Two More Sidewinders

I wasn’t completely sold on the Sidewinder pattern that I made up for the Sew Sweetness Secret Santa exchange, but I had already cut the pattern out in another fabric, so went ahead and made it up, then made it up again. The third make was in a music-themed fabric, as I am a working musician. I thought I’d give it to one of the music professors I work with at Youngstown State University.

But when it was all finished, on the morning I was taking my new half-sister (whom I discovered two-and-a-half years ago via to the Cleveland Orchestra and Chorus Christmas concert, I knew I would carry it as a clutch bag to the concert and that I wasn’t giving it to anybody! It would be mine.mine.mine.

So here are the two Sidewinders I made, both in size Large.

The Sidewinder pattern is part of the package of patterns called Minikins that designer Sara Lawson has created.

Sew Sweetness Sidewinder Bag in three sizes

Here’s how Sara describes the Minikins on her website: “Sew Sweetness Minikins 12 pattern+video bundle is a great place to build on your bag-making skills through making quick and easy accessories that everyone will love!”

I have a confession to make: I did not watch the video for the Sidewinder. I just dove in. I’m an experienced bagmaker, having made dozens of bags from a small change purse to a large carry-on tote bag. How hard could this small bag be, right? Egotistical me! The challenge with this bag is the straight edges that have to meet up with curved edges. I had problems with bag #1. I still had problems with bag #2. By the time I got to #3, I realized I needed to make little ⅛” snips all along both the straight and curved edges where they would meet. Voila! My seam ripper received very little attention on bag #3.

Bag #2, in Tula Pink Pom Poms and Stripes, color Foxglove. This was made pretty much straight to the pattern. I used foam with the exterior stripe fabric, and did not quilt the foam interfacing to the exterior fabric. I believe this foam was fusible, but I don’t think it fused very well to the fabric. I would say that was probably my error in the fusing process. The more I turned the bag inside and out while sewing, the less it stuck to the fabric. I used the Pom Pom print for the exterior end panels and the handle/strap. I love the interplay of the stripes and poms. The lining was the Pom Pom fabric. Next week this bag will go on consignment to Three Sheep Gallery and Workshop on Market Street in Youngstown, where I hope it will find a new home with someone who thinks it’s wonderful. (Let the record show I do think it’s wonderful, I just don’t need to add it to my extensive collection of me-made bags. I need to pull in a little money to help pay for the twenty-seven new windows I just had installed on the 2nd and 3rd floors of my circa 1927 home.)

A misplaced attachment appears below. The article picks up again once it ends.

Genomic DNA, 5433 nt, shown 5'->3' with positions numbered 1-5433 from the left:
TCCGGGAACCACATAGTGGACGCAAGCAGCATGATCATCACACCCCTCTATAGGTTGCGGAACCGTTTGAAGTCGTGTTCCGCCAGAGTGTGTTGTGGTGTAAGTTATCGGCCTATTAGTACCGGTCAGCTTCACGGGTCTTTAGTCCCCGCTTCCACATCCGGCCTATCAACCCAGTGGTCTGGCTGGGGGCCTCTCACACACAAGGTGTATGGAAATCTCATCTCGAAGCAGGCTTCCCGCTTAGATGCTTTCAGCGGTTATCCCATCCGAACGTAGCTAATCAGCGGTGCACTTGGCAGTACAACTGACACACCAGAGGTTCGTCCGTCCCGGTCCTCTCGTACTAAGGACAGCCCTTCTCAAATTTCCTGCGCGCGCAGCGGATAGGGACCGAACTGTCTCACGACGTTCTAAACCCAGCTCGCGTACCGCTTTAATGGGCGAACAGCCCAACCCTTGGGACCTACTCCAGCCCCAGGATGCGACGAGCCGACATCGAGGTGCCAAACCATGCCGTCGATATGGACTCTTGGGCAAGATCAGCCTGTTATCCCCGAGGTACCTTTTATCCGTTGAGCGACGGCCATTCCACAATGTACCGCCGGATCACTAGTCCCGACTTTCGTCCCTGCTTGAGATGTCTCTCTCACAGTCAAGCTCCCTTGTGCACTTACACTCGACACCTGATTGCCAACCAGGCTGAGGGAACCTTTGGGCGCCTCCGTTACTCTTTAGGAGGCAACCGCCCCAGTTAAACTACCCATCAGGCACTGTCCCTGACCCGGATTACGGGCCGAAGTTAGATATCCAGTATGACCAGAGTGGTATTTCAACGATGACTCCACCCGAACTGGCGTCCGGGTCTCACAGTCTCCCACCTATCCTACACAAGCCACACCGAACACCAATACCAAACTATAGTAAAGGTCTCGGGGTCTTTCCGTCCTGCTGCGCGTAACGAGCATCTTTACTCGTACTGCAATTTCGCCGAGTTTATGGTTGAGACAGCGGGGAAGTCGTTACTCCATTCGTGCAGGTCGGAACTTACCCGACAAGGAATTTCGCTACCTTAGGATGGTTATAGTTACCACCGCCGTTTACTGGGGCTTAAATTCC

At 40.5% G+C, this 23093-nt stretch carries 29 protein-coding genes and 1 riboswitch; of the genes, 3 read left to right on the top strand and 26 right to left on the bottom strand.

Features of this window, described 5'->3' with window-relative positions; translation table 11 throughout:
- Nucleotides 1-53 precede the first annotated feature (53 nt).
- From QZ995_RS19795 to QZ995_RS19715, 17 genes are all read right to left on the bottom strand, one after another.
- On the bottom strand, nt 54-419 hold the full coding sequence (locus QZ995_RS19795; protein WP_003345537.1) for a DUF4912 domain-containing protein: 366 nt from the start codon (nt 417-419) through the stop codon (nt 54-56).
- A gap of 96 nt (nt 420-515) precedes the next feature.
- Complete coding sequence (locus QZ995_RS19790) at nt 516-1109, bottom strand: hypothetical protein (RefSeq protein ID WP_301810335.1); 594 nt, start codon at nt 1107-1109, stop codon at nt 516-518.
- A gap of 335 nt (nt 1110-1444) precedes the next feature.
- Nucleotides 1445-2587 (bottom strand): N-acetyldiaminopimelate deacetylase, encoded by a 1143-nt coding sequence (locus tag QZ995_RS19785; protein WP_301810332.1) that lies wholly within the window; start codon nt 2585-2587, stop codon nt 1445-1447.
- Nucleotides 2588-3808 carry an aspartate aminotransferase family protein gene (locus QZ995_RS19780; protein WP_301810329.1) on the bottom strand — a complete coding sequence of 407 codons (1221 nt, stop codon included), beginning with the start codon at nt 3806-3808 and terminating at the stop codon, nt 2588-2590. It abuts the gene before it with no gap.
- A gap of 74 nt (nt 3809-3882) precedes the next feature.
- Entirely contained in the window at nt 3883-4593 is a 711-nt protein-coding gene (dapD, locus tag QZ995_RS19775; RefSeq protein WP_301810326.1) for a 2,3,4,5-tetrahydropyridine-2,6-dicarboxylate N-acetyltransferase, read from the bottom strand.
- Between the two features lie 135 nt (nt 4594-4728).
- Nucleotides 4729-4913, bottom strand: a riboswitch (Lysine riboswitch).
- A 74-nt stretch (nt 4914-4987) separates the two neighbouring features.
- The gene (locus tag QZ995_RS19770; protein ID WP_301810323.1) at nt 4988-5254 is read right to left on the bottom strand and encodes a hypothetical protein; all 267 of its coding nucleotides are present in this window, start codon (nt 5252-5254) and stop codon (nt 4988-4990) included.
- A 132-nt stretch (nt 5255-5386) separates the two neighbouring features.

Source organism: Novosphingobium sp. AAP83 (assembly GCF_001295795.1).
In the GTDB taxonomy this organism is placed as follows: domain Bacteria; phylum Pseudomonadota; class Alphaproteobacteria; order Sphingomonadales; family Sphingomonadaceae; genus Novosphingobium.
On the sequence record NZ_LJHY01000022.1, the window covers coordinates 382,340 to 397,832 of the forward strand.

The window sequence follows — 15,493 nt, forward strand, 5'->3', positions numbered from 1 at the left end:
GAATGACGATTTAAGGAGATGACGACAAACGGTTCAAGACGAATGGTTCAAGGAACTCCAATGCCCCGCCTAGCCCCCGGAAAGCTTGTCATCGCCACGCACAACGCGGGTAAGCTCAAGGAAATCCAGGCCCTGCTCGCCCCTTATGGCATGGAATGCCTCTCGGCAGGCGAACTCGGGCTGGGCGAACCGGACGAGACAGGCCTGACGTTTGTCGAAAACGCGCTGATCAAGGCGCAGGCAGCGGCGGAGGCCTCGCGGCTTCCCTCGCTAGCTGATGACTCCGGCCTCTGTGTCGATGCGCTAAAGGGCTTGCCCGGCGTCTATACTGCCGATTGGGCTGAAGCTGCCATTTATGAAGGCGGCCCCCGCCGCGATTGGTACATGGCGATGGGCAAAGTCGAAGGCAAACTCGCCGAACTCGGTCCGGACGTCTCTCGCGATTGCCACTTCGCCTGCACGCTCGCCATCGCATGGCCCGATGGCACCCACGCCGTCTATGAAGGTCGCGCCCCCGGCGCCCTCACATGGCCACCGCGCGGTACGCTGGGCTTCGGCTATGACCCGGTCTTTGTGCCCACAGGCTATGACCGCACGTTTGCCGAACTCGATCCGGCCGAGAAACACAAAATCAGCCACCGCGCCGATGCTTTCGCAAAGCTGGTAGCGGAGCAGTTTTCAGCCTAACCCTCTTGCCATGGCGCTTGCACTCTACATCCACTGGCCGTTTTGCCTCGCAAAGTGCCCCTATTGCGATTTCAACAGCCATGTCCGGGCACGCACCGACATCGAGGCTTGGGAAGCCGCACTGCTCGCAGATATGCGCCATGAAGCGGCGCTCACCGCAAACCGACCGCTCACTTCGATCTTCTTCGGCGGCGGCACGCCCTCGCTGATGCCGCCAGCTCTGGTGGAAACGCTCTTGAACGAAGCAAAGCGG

Now #3, the music fabric bag. Both the exterior and the lining fabrics are from Exclusively Quilters’ “That Funky Jazz” fabric line. I can’t find either of these fabrics in stock anywhere that is searchable online. So sad.

What did I do right with this bag?

First, I took my time. I realized (after cutting the exterior side panel piece) that I was using a directional print. I cut another piece of the fabric and created a center bottom seam so I would have both sides directionally correct. (If you look closely at the picture accompanying this paragraph, you can see the center bottom seam.) 🙂 Happy sewist.

I carefully outline-quilted the foam to the exterior. I had as much fun looking at the wrong side of that quilting as I did the right side. How cool is that photo? Happy sewist to the 2nd degree.

As I was creating the zipper panel, I realized that I had inadvertently cut these panels so the keyboard made a continuous line spanning the zipper. Super cool. Happy sewist to the 3rd degree.

I snipped all around the zipper panel and the side panels and carefully secured the two sides together with pins and clips before sewing. I only had to rip two 1″ areas and I was very happy with how it came out—no puckers.

I do think I need to add a zipper pull onto the zipper tab. It’s a #3 zipper—the size zipper you would put into a dress or slacks. The tab isn’t easy to grab when you have to reach under the handle/strap to grab it. If I wire-wrap a bead or charm to the tab, it will be easier to unzip.

Both bags are treated with Scotchgard™ inside and out. Both are beautifully finished. The stripe/dot bag makes me happy, but the music bag makes me positively giddy.

If you decided to buy the Minikins pack of patterns and make the Sidewinder (or any of the bags in the pack), do make the time to watch the videos. I’ll be doing that on all the other bags I make from the Minikins and Minikins 2 packs.

Last night when I got home from Cleveland, my partner and I headed to our favorite local restaurant to sit at the bar and eat pasta. I kept pulling my bag onto my lap and looking at it. He said, “When you’re gone, who shall I give it to?” I laughed out loud, then told him exactly with whom it should live next. 😉

Thanks for visiting. Thanks for admiring. I wish you and yours very happy holidays. 🎄

Bookmark the permalink.

About Jan

Musician and geek and Juris Doctor; lover of fine art and fine craft; mother and grandmother and significant other and friend. Passionate about sewing.

Leave a Reply

Your email address will not be published. Required fields are marked *